• You may notice pain in your shoulders and your upper abdomen and it may almost feel as if you are having a gallbladder attack. This is secondary to the gas that was utilized to expand your abdominal cavity during the surgery. This may take as long as seven to ten days to resolve. Again. It is important to realize that this should be getting a little better each day, rather than a little bit worse.
  • You have most likely been given a prescription for pain medication. Most people find that they do not require it for more than the first two or three days, at which time it is fine to switch to Tylenol or Ibuprofen.

ACTIVITY:

  • For the first two days, only walking is permitted. You may climb stairs as necessary and this will not bring harm to your wound, however, it may cause excessive soreness. Following the first two days, you may begin walking or climbing stairs more. You may lift light objects; however, heavy lifting is not permitted for the first one to two weeks. After a week, you may begin light exercise. If you have a work out regime, I would recommend using 50% of the weight you have been using pre-operatively. You should target one month at a time when you are exercising to the extent that you were prior to surgery.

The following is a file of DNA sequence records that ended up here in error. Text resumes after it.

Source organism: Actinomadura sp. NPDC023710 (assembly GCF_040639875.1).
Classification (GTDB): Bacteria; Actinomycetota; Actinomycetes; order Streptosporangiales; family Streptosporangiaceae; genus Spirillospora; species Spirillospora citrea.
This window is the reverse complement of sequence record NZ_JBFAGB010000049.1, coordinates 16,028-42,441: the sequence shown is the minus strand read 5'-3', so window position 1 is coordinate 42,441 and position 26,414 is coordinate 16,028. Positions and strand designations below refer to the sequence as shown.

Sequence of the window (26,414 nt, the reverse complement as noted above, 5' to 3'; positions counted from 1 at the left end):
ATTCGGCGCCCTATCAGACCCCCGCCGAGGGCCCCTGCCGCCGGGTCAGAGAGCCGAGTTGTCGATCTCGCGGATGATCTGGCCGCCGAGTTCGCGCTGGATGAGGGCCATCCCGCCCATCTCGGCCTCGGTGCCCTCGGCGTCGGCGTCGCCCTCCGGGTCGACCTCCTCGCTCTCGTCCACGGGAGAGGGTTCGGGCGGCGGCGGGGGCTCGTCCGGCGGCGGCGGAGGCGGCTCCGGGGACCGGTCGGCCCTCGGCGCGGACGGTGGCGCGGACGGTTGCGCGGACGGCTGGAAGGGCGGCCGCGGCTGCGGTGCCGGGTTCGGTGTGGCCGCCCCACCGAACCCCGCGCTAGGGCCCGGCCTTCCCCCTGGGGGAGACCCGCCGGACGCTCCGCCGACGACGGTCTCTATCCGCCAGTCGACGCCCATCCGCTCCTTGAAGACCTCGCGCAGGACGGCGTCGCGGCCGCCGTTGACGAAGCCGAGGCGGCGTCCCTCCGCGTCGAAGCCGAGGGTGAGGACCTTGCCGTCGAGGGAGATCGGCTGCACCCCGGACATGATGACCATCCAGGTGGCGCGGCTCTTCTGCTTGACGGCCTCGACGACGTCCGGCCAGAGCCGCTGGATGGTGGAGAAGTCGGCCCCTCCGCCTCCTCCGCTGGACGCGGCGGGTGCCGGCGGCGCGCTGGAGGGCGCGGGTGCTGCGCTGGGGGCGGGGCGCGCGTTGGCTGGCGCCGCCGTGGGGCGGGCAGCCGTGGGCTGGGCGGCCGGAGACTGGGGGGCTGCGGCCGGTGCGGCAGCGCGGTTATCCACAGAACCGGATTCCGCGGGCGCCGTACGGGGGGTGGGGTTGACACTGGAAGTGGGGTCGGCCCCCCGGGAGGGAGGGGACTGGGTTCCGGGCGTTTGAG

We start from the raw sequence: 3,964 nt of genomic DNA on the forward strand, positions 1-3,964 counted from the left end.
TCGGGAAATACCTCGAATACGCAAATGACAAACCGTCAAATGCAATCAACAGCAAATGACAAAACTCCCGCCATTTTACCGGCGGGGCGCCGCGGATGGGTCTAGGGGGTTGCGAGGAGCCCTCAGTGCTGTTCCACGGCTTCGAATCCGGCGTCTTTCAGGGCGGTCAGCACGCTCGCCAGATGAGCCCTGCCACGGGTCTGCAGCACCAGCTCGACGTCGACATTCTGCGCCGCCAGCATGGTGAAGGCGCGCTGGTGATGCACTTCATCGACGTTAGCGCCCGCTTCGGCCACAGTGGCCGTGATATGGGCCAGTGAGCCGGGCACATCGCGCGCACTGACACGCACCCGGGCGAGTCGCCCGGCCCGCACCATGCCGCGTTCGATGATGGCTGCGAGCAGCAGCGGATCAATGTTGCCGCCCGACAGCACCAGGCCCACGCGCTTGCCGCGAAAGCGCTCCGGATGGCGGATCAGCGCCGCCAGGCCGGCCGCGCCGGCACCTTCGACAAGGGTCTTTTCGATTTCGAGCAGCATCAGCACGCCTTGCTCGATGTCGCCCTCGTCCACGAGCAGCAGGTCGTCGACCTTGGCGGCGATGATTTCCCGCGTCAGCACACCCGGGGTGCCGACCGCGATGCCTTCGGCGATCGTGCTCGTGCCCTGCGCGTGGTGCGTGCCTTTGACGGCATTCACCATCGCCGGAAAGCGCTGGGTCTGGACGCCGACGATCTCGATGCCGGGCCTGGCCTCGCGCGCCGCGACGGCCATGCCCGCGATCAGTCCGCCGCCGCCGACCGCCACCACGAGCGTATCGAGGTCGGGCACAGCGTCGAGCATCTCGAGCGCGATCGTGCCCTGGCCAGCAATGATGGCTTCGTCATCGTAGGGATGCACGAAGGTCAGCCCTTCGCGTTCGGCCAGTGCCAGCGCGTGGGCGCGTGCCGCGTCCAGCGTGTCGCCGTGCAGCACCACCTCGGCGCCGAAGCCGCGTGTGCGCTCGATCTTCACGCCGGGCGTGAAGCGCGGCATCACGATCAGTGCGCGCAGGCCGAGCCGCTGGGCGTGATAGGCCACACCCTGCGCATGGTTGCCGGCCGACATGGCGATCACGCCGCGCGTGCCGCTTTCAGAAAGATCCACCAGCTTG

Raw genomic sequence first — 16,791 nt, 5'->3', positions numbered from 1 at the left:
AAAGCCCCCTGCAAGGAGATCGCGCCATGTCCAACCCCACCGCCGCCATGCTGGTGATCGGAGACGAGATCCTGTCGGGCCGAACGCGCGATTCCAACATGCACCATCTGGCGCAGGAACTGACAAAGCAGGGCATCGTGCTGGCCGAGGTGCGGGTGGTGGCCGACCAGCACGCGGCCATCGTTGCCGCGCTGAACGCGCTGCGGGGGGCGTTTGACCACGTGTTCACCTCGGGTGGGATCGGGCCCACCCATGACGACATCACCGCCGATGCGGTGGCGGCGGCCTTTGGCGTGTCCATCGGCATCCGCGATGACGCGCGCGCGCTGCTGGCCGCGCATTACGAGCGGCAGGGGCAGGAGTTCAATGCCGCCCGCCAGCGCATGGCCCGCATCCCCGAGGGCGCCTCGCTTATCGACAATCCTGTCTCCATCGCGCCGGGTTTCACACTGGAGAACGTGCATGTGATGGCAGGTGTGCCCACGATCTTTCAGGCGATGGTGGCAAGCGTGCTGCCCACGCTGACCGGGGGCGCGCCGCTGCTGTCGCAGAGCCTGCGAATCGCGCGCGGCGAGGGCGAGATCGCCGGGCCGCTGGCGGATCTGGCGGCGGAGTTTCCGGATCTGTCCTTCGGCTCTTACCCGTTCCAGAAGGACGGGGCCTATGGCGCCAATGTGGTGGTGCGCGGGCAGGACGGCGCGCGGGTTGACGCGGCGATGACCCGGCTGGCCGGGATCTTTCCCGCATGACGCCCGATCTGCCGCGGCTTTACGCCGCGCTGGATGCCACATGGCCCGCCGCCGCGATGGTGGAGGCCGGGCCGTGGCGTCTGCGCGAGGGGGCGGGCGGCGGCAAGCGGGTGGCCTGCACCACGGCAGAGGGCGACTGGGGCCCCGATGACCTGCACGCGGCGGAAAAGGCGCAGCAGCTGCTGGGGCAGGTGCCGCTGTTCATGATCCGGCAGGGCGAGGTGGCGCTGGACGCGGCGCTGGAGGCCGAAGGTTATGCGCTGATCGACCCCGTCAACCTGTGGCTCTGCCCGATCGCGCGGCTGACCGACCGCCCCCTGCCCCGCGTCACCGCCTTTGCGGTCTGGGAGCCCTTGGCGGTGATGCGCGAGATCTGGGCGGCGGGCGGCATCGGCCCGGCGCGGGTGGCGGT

• You may engage in sexual activity after 24 hours. Obviously, adjustments may need to be made for comfort.
  • You may shower starting on post-operative day one, unless otherwise instructed.  You may not bathe for one week. I do not want the wound to be soaked. You may, however, stand with your back to the shower and let water gently run over the wounds.
  • You may drive in 3-4 days.  Try a local drive with someone in the car first to see how you feel

DIET:

  • Water is your friend. You should drink approximately eight glasses of water a day. This will make you feel better and keep your bowel movements nice and soft.